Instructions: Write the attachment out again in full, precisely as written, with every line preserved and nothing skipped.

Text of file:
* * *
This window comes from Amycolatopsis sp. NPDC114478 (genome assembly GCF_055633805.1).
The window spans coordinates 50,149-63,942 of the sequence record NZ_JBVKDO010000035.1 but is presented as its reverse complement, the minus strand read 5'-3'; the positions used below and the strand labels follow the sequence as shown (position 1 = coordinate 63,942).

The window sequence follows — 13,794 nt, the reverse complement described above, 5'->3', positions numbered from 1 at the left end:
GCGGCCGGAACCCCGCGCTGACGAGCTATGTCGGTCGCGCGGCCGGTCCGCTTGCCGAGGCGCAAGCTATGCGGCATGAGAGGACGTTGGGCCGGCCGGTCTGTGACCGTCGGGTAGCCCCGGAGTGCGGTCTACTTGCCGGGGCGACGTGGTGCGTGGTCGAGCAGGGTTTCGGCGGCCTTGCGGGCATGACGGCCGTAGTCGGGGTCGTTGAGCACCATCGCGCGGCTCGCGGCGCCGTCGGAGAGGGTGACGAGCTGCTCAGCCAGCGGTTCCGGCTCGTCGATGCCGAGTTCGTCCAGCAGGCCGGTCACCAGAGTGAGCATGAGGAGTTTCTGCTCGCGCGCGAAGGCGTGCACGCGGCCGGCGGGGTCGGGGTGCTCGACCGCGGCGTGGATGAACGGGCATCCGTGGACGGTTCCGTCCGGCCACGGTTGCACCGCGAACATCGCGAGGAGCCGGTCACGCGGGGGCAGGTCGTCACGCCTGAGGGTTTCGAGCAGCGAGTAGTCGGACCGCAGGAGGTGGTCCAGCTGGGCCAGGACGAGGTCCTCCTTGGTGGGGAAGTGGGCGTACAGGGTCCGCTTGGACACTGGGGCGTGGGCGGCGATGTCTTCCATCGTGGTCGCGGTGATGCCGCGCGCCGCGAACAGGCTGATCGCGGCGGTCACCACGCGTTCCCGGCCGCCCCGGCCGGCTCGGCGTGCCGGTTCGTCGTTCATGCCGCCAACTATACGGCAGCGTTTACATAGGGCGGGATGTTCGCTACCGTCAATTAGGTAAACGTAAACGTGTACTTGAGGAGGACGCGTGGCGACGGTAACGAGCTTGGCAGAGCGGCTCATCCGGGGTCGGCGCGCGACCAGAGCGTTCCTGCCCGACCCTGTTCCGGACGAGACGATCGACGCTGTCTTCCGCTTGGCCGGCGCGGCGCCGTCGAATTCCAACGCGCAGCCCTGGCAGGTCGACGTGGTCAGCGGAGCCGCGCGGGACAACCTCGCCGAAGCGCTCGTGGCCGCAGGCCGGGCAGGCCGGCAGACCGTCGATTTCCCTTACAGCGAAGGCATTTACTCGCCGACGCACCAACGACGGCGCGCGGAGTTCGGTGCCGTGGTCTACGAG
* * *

This window comes from Amycolatopsis sp. NPDC114478 (genome assembly GCF_055633805.1).
The window spans coordinates 50,149-63,942 of the sequence record NZ_JBVKDO010000035.1 but is presented as its reverse complement, the minus strand read 5'-3'; the positions used below and the strand labels follow the sequence as shown (position 1 = coordinate 63,942).

The window sequence follows — 13,794 nt, the reverse complement described above, 5'->3', positions numbered from 1 at the left end:
GCGGCCGGAACCCCGCGCTGACGAGCTATGTCGGTCGCGCGGCCGGTCCGCTTGCCGAGGCGCAAGCTATGCGGCATGAGAGGACGTTGGGCCGGCCGGTCTGTGACCGTCGGGTAGCCCCGGAGTGCGGTCTACTTGCCGGGGCGACGTGGTGCGTGGTCGAGCAGGGTTTCGGCGGCCTTGCGGGCATGACGGCCGTAGTCGGGGTCGTTGAGCACCATCGCGCGGCTCGCGGCGCCGTCGGAGAGGGTGACGAGCTGCTCAGCCAGCGGTTCCGGCTCGTCGATGCCGAGTTCGTCCAGCAGGCCGGTCACCAGAGTGAGCATGAGGAGTTTCTGCTCGCGCGCGAAGGCGTGCACGCGGCCGGCGGGGTCGGGGTGCTCGACCGCGGCGTGGATGAACGGGCATCCGTGGACGGTTCCGTCCGGCCACGGTTGCACCGCGAACATCGCGAGGAGCCGGTCACGCGGGGGCAGGTCGTCACGCCTGAGGGTTTCGAGCAGCGAGTAGTCGGACCGCAGGAGGTGGTCCAGCTGGGCCAGGACGAGGTCCTCCTTGGTGGGGAAGTGGGCGTACAGGGTCCGCTTGGACACTGGGGCGTGGGCGGCGATGTCTTCCATCGTGGTCGCGGTGATGCCGCGCGCCGCGAACAGGCTGATCGCGGCGGTCACCACGCGTTCCCGGCCGCCCCGGCCGGCTCGGCGTGCCGGTTCGTCGTTCATGCCGCCAACTATACGGCAGCGTTTACATAGGGCGGGATGTTCGCTACCGTCAATTAGGTAAACGTAAACGTGTACTTGAGGAGGACGCGTGGCGACGGTAACGAGCTTGGCAGAGCGGCTCATCCGGGGTCGGCGCGCGACCAGAGCGTTCCTGCCCGACCCTGTTCCGGACGAGACGATCGACGCTGTCTTCCGCTTGGCCGGCGCGGCGCCGTCGAATTCCAACGCGCAGCCCTGGCAGGTCGACGTGGTCAGCGGAGCCGCGCGGGACAACCTCGCCGAAGCGCTCGTGGCCGCAGGCCGGGCAGGCCGGCAGACCGTCGATTTCCCTTACAGCGAAGGCATTTACTCGCCGACGCACCAACGACGGCGCGCGGAGTTCGGTGCCGTGGTCTACGAG